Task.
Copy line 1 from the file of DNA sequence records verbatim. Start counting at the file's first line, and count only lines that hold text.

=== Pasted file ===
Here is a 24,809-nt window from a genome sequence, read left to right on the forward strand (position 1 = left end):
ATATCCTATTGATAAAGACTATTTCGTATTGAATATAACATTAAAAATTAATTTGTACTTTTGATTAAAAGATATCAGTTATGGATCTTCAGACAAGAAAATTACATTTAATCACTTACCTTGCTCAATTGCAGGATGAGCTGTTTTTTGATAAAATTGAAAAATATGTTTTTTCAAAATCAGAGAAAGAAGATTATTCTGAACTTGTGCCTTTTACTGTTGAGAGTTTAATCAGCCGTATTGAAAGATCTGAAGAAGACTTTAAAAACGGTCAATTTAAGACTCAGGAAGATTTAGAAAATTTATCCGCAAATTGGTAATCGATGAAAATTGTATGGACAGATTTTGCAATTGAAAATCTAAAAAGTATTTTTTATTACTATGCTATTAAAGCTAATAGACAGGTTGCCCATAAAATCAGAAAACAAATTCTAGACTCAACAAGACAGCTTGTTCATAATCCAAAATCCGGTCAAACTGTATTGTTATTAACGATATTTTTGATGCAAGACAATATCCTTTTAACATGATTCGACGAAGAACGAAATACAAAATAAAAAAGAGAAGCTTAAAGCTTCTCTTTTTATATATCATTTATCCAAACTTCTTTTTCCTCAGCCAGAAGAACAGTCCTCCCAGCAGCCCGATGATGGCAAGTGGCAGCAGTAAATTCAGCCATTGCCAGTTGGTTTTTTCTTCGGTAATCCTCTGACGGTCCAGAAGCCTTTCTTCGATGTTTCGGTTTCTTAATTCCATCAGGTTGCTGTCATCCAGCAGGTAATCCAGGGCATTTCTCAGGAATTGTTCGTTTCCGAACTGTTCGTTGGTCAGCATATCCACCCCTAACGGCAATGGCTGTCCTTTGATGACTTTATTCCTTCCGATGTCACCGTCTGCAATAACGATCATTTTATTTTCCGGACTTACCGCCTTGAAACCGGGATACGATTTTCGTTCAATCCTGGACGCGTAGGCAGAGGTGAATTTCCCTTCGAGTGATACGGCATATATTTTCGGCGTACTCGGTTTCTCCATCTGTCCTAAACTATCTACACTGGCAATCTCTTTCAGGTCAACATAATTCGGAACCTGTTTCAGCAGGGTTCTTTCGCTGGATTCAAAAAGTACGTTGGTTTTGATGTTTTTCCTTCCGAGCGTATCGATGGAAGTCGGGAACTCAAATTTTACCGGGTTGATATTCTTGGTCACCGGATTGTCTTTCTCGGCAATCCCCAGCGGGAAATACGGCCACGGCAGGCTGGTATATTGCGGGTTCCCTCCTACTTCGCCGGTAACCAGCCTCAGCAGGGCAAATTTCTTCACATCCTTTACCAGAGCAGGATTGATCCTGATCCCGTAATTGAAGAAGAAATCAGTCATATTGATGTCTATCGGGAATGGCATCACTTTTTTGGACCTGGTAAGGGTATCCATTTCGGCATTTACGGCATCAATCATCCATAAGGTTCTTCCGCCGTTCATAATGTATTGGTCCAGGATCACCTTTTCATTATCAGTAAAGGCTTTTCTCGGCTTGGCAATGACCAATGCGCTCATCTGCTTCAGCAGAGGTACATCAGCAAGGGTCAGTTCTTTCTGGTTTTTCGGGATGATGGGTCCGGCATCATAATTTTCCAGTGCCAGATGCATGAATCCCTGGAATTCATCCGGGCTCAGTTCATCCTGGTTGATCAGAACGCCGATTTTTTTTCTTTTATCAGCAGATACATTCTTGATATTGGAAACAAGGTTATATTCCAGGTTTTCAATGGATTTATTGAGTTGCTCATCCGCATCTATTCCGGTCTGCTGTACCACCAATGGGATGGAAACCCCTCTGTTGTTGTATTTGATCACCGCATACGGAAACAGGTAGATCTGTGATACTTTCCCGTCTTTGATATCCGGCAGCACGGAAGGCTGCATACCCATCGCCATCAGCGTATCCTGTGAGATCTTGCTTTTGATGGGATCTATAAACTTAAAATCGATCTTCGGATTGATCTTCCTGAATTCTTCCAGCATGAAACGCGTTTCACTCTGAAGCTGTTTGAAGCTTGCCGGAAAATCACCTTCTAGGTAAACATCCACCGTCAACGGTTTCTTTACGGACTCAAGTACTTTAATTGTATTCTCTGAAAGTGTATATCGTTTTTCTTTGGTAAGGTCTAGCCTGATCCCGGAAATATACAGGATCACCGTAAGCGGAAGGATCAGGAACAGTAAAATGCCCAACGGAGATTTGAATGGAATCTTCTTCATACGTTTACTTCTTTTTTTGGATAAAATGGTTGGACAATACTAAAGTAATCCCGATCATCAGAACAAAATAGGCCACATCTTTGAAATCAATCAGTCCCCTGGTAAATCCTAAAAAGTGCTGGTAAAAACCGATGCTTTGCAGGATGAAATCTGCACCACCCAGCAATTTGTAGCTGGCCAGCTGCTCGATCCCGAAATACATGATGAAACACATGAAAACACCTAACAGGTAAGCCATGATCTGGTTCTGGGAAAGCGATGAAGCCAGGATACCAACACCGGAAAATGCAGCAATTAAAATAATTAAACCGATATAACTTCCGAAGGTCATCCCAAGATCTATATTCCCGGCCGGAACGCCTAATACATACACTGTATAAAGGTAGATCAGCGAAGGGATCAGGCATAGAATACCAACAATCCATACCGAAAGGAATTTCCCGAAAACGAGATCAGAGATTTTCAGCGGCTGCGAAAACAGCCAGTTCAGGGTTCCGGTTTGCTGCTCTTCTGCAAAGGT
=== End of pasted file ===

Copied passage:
Here is a 24,809-nt window from a genome sequence, read left to right on the forward strand (position 1 = left end):